I buy art as often as I drink pale ale, which isn't often. But after telling me thrice to visit Creativity Explored, an art studio and gallery in San Francisco supporting people with developmental disabilities in their quest to become working artists, my sister Victoria finally got me to go. I loved the place the minute we walked through the door. Located in the Mission District,...Read More






“What happened to your leg?” I asked. Our guide glanced at his prosthetic limb. Susan Englen, my partner in life and travel and a nurse by profession, noticed the pride on his face and complimented the leg’s craftsmanship. He nodded, and showed us how it worked. Conversation is one of travel’s great pleasures. Sometimes a casual chat can bring about significant change....Read More






It was the sombrero that caught my eye. You could blot out the sun with that thing, I thought. Then I noticed the bony man beneath it, his back to me as one of his arms hung at his side and the other made furtive plunging movements. He turned, revealing a scraggly mustache and a bandaged forehead. Also visible now was the object of his attention a moment earlier: one of the garbage...Read More






I was 24 and sitting alone in a cantina in Ensenada, Mexico, when a trio of mariachis took me for an easy mark, saddled up to my table and belted out “Cerca Del Mar,” “El Reloj” and “Amor Amor.” The lyrics were Greek to me but I knew the voices of all-powerful gods when I heard them. Could these men sing! The songs stirred my soul like Zeus’s wand. I wanted to remember...Read More






During the Spanish colonization of the Americas—from 1492 to 1898—Spaniards set down a system of racial hierarchy as real in Latin America today as it was centuries ago. In Mexico, this means that the greater a person's Spanish heritage (as evidenced by the whiteness of his or her skin), the higher his or her status in Mexican society. Conversely, the darker a person's features,...Read More






Mercury in the bottom fish of Lake Chapala in central Mexico has produced a high incidence of brain damage among area children. Many of the special-needs kids are treated as objects of shame by their muy macho fathers, written off as losses from birth and kept out of sight. Others spend their youth in regular schools, where they learn lots about how cruel kids can be toward slow...Read More






The girls at La Ola Casa Hogar are safe now. Established in 2010 by a retired American doctor and his nurse wife, the shelter in San Antonio Tlayacapan, Mexico, is a love-filled home to more than 20 girls who had been neglected, orphaned or raped by family members. On a sunny day not long ago, some of the youngsters played on swing sets, the weather still too cool for the swimming...Read More






Lake Tahoe is one of the largest, deepest and clearest lakes in the world. But the water’s clarity is under attack. The U.S. Environmental Protection Agency reports that since 1968, the lake’s deep-water clarity has been reduced by approximately 30%, from 100 feet to 66 feet. Scientists blame the change on algae fed by man-made pollution carried by storm runoff, as well...Read More






I’ve got nothing against Mexican music. Indeed, when it comes to love ballads, those sung in Spanish pluck my heartstrings better than any songs sung in my native English. But as a five-week stay in Mexico neared an end, how wonderful it was to sip coffee at an outdoor cafe in Ajijic and hear "My Favorite Things," "You'd Be So Nice to Come Home To," "Take Five" and other jazz...Read More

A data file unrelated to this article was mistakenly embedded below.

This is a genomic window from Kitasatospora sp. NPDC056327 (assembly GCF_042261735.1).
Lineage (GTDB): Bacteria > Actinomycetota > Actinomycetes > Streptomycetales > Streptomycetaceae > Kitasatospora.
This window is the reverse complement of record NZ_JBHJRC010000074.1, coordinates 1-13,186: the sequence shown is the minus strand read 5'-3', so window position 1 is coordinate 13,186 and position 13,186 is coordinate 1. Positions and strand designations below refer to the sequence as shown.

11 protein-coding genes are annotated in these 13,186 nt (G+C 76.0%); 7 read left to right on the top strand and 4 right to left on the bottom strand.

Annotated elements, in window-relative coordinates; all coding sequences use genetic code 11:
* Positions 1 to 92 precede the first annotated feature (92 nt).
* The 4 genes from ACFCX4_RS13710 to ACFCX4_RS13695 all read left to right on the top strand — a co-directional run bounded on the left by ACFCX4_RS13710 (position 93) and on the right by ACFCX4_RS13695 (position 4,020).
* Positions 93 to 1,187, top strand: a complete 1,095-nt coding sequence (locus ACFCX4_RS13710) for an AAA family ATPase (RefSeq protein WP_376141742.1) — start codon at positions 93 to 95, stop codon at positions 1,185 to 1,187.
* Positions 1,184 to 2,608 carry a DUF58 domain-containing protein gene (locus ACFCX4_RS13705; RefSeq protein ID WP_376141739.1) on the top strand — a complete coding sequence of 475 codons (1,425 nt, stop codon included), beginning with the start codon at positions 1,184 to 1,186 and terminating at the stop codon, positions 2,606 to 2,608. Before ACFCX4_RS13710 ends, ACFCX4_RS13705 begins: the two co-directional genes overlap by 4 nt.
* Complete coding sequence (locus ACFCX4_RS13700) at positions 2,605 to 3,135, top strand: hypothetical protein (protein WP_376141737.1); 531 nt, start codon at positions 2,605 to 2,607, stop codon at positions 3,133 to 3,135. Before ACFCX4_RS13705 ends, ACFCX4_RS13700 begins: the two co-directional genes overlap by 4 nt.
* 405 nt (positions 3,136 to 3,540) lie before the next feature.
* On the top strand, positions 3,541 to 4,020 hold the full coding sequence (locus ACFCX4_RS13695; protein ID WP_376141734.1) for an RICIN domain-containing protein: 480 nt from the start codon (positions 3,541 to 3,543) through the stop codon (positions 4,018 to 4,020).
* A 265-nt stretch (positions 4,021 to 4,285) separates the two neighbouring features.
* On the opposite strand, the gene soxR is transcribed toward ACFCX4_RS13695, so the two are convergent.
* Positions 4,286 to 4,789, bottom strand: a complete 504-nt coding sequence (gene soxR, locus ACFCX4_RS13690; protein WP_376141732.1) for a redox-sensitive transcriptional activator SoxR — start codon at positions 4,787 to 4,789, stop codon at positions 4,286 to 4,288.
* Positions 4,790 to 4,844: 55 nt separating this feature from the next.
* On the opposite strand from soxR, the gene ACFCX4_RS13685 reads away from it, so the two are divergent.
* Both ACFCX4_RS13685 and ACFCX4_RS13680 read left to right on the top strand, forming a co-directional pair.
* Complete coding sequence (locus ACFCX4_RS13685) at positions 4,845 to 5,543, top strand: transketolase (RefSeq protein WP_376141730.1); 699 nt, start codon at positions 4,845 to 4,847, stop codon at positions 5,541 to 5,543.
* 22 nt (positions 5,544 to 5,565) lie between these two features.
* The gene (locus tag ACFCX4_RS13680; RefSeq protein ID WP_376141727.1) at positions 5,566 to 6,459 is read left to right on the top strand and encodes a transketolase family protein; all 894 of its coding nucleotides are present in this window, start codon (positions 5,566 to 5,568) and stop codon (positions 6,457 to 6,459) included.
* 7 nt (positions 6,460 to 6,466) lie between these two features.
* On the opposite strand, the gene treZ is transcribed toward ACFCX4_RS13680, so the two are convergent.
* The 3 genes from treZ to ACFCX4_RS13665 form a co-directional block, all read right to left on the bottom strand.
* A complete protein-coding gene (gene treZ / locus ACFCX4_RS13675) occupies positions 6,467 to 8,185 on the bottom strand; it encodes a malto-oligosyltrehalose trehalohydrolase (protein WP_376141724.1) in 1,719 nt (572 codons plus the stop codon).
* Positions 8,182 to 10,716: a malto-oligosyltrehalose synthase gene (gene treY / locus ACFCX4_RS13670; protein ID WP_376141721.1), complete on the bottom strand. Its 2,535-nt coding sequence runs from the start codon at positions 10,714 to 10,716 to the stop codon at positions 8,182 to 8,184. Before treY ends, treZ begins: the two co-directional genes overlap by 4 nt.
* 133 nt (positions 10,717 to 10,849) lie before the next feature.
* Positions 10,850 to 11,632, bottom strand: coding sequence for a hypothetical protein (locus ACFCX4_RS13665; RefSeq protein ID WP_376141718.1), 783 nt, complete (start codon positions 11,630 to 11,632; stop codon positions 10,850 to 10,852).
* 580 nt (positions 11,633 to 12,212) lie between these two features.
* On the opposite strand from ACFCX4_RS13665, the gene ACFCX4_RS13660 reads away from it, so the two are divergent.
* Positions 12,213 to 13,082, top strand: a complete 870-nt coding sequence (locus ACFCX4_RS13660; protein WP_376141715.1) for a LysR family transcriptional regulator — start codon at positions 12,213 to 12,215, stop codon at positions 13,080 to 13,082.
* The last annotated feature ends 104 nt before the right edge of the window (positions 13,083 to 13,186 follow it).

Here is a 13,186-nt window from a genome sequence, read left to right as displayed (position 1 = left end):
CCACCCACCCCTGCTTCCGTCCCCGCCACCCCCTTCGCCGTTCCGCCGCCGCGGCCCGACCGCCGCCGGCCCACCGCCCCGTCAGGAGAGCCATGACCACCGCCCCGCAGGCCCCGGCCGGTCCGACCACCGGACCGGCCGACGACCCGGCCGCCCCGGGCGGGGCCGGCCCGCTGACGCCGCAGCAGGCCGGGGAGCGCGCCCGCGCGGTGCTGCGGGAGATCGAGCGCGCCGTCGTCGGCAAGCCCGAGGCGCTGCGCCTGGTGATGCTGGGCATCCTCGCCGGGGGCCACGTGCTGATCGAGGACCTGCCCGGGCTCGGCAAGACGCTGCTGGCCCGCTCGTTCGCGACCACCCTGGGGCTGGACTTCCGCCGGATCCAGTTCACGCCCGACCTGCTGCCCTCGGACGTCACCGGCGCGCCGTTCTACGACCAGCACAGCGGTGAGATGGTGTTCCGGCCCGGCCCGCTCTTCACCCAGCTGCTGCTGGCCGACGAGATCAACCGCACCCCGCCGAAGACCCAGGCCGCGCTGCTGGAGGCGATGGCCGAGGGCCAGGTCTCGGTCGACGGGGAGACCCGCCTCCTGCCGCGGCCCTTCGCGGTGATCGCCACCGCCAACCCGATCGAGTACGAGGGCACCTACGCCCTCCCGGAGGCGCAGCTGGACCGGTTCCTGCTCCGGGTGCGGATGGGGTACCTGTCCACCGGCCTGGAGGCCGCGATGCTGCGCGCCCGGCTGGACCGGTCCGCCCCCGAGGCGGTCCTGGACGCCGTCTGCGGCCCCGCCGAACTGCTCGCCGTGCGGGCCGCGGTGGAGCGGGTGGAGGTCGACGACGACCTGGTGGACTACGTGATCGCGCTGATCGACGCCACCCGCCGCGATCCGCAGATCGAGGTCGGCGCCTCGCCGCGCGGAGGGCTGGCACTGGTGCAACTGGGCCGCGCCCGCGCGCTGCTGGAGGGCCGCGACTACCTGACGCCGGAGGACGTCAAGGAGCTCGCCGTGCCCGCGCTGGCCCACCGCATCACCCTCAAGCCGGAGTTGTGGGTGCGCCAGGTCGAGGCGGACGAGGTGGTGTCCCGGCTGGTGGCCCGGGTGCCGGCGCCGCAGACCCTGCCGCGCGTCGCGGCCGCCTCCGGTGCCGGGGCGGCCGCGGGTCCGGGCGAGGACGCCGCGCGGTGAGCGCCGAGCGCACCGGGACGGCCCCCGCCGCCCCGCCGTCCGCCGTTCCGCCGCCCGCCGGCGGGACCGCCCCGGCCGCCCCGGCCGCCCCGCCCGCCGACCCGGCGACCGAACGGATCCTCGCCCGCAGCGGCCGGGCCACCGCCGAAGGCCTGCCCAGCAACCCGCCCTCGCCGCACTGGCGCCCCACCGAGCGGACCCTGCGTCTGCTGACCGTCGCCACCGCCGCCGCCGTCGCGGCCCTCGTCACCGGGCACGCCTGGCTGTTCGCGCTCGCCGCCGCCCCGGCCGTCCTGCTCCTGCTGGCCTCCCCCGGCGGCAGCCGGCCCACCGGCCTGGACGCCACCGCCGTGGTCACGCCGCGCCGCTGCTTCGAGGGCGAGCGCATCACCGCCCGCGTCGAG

Some were blind. Some were deaf. Some were crazy. All were frail, homeless and hungry before reaching Ancianitas de Santa Clara de Asis (Old Ladies of Santa Clara of Assisi), a shelter for destitute women on the edge of Lake Chapala in central Mexico. Two Franciscan sisters run the shelter.   During my visit in 2016, most of the 25 ladies under the sisters' care possessed...Read More






With few exceptions, dogs in Mexico are used for guarding property or for wager fighting. They are rarely valued for companionship. As a result, dog abuse is rampant in Mexico. One need not spend much time in the country to see it. Gudrun Jones saw it, when she and her husband, Dryden, retired to Chapala, Mexico, from the USA nearly two decades ago. What she saw moved her to...Read More






My wife and I pulled open the door of the taxi van that had delivered us to the Thanh Xuan Peace Village, near Hanoi, Vietnam, and one look at the assistant director’s face told us we'd been right to come bearing gifts. A receptionist at the hotel where my wife and I were staying told us about the center and informed us that visitors were welcome—especially ones donating...Read More






The homes my wife and I glimpsed through our taxi's window had been cobbled together with scrap-wood walls, frayed thatch roofs and plank floors. Outside, Cambodian villagers hunched over hoes, cultivating dirt patches so spent that the bean and sweet potato plants seemed too tired to try.   We were returning from a temple and asked our driver to pull to the side of the road...Read More






The oceans will contain more plastic than fish in just 34 years unless people change their ways, scientists reported in early 2016. The news left me feeling heartsick and helpless. “What can I do? I’m only one person,” I wondered, as if I had ever met anyone who was more than one person. I pondered, but only for a moment. I can use less plastic, I noted, and I can eat...Read More






The woman in the photo is Ochita. She’s sixtysomething and lives in a clapboard shack in the village of Ajijic half a mile from Mexico’s largest lake. This I learned from Ajijic taxi drivers and a chat with the lady. Except for Christmas her days start like this: shortly after sunup Ochita wraps dozens of colorful blankets burrito-style in six large tarps made from rice sacks....Read More